Yossi Milo Gallery is pleased to announce Kin, a new exhibition of color photographs by Pieter Hugo. The exhibition will open on Friday, September 6, and close on Saturday, October 19 with an opening reception for the artist on Friday, September 6 from 6:00 to 8:00 pm. This is the artist’s fourth solo exhibition at the gallery.
Created over the past eight years, Pieter Hugo’s series Kin confronts complex issues of colonization, racial diversity and economic disparity in Hugo’s homeland of South Africa. These subjects are common to the artist’s past projects in Nigeria, Ghana, Liberia and Botswana; however, this time, Hugo’s attention is focused on his conflicted relationship with the people and environs closest to home.
Kin is the artist’s personal exploration of South Africa through landscapes, portraits and still life photography. Hugo depicts locations and subjects of personal significance, such as cramped townships, contested farmlands, abandoned mining areas and sites of political influence, as well as psychologically charged still lives in people’s homes and portraits of drifters and the homeless. Hugo also presents intimate portraits of his pregnant wife, his daughter moments after her birth and the domestic servant who worked for three generations of Hugo’s family. Alternating between private and public spaces, with a particular emphasis on the growing disparity between rich and poor, Kin is the artist’s effort to locate himself and his young family in a country with a fraught history and an uncertain future.
Hugo describes the Kin project as “an engagement with the failure of the South African colonial experiment and my sense of being ‘colonial driftwood’ ... South Africa is such a fractured, schizophrenic, wounded and problematic place. It is a very violent society and the scars of colonialism and Apartheid run deep. Issues of race and cultural custodianship permeate every aspect of society here and the legacy of Apartheid casts a long shadow ... How does one live in this society? How does one take responsibility for history, and to what extent does one have to? How do you raise a family in such a conflicted society? Before getting married and having children, these questions did not trouble me; now, they are more confusing. This work attempts to address these questions and to reflect on the nature of conflicting personal and collective narratives. I have deeply mixed feelings about being here. I am interested in the places where these narratives collide. Kin is an attempt at evaluating the gap between society’s ideals and its realities.”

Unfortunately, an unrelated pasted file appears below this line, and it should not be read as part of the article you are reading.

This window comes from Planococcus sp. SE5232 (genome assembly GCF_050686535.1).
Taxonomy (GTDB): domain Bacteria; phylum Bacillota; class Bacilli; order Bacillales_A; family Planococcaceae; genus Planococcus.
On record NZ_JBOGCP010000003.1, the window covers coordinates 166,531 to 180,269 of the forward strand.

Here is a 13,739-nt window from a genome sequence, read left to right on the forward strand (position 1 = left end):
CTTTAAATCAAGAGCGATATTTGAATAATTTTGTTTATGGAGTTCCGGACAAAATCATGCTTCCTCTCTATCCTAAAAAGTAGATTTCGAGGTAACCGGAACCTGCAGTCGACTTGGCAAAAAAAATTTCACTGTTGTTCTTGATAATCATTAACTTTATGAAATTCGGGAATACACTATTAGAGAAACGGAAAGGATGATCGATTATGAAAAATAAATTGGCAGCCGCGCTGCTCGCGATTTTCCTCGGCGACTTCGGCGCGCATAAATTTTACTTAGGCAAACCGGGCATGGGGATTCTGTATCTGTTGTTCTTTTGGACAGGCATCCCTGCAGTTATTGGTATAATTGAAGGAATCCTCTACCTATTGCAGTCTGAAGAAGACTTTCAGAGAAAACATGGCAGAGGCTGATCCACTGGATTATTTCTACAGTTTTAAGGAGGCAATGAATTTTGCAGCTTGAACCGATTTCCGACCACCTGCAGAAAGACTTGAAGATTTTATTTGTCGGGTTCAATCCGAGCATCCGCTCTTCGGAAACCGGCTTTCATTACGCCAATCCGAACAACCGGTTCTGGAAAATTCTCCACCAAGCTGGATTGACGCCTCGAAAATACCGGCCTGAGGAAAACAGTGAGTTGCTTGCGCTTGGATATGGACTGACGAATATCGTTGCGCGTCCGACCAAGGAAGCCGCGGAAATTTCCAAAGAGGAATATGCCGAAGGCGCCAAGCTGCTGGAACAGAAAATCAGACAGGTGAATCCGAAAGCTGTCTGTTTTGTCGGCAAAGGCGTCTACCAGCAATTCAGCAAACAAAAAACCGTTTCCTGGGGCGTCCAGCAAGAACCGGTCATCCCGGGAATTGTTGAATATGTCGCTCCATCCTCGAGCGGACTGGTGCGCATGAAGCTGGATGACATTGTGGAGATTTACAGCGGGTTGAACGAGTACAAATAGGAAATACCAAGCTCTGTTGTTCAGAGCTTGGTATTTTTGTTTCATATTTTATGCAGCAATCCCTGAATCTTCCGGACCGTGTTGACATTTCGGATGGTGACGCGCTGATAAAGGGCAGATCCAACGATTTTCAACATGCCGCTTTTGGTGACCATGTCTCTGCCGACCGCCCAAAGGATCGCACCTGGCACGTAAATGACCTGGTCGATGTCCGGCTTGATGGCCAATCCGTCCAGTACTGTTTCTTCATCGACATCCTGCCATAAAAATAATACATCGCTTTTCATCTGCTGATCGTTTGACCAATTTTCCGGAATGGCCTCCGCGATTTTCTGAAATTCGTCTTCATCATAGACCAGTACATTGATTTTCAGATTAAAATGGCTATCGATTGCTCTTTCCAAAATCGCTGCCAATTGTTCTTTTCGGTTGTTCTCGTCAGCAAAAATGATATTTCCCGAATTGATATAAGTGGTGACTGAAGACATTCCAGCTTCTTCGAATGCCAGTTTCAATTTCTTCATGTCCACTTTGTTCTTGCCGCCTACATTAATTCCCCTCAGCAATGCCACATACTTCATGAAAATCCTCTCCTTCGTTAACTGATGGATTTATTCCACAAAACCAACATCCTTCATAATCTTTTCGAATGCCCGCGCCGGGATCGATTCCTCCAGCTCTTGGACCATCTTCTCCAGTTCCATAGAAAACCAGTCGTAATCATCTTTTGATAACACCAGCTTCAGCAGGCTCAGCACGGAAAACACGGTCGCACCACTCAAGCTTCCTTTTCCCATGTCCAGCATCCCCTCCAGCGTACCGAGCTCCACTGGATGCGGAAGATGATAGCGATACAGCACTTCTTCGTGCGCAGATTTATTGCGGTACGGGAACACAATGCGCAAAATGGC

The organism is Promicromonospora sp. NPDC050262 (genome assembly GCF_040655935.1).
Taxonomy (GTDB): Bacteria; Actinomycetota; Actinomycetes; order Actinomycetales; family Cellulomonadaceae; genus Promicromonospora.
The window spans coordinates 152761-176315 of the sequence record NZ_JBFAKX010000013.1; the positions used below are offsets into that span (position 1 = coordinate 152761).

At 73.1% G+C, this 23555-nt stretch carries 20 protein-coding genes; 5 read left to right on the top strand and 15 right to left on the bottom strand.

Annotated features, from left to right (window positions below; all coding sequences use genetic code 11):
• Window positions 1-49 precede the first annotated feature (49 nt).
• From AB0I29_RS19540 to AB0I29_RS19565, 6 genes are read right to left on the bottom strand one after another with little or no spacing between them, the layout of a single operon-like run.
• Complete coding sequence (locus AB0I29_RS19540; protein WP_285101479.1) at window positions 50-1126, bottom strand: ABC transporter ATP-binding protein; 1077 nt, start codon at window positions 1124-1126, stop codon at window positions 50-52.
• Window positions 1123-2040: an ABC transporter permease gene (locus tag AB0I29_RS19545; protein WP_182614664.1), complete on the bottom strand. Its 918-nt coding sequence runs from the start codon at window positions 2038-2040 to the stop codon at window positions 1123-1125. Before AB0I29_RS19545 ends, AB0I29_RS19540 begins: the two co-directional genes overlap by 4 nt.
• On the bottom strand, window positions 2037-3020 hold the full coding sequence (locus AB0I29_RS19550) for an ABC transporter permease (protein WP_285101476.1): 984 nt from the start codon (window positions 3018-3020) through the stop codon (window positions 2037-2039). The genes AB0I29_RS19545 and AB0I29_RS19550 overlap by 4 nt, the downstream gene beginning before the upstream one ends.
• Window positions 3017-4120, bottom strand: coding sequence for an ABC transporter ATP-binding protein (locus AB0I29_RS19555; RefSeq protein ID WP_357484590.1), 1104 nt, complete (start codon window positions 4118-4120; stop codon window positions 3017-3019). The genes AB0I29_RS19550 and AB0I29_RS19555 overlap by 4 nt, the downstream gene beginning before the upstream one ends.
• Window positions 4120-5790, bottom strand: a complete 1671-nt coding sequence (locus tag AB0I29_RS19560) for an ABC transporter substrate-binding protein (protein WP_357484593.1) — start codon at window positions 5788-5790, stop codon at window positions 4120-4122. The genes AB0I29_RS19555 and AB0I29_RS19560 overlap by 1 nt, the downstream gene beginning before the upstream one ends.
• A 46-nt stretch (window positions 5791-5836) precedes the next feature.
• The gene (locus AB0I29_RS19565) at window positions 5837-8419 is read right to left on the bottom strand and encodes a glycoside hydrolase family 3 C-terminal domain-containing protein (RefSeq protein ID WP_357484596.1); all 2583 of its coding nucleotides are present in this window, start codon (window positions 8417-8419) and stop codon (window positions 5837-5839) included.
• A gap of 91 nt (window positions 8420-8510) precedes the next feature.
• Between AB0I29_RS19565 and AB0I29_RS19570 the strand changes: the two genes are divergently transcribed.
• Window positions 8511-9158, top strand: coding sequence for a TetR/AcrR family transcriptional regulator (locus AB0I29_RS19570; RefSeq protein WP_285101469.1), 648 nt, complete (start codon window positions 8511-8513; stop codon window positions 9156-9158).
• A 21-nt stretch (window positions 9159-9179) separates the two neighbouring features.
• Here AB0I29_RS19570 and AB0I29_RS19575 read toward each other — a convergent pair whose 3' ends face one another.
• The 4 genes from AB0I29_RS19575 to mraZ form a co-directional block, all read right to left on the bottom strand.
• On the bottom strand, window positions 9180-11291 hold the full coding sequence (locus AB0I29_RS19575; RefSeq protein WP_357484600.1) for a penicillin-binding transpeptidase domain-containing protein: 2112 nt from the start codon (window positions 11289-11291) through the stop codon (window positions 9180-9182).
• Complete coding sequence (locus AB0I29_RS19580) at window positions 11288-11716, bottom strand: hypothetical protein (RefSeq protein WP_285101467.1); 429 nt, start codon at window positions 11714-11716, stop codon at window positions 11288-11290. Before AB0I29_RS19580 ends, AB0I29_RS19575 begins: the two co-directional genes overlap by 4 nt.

A mid-career survey of Hugo’s photographs, This Must Be the Place: Selected Works 2003- 2011, is traveling in Europe and is currently on view at the Ludwig Museum, Budapest. Previous venues include the Musée de l'Elysée, Lausanne, Switzerland; Hague Museum of Photography, The Netherlands; and Fundação Calouste Gulbenkian, Lisbon. His work is held in the permanent collections of The Metropolitan Museum of Art, New York; Museum of Modern Art, New York; J. Paul Getty Museum, Los Angeles; San Francisco Museum of Modern Art; Musée de l'Elysée, Lausanne; Huis Marseille, Amsterdam; and the Victoria and Albert Museum, London, among others. The artist's books include Looking Aside: South African Studio Portraits 2003-2006 (2006), Messina/Musina (2007) both published by Punctum; The Hyena & Other Men (2007), Nollywood (2009), Permanent Error (2011) and This Must Be the Place (2012) published by Prestel; and There’s a Place in Hell for Me and My Friends (2012) published by oodee, London. Pieter Hugo was born in South Africa in 1976 and currently lives near Cape Town.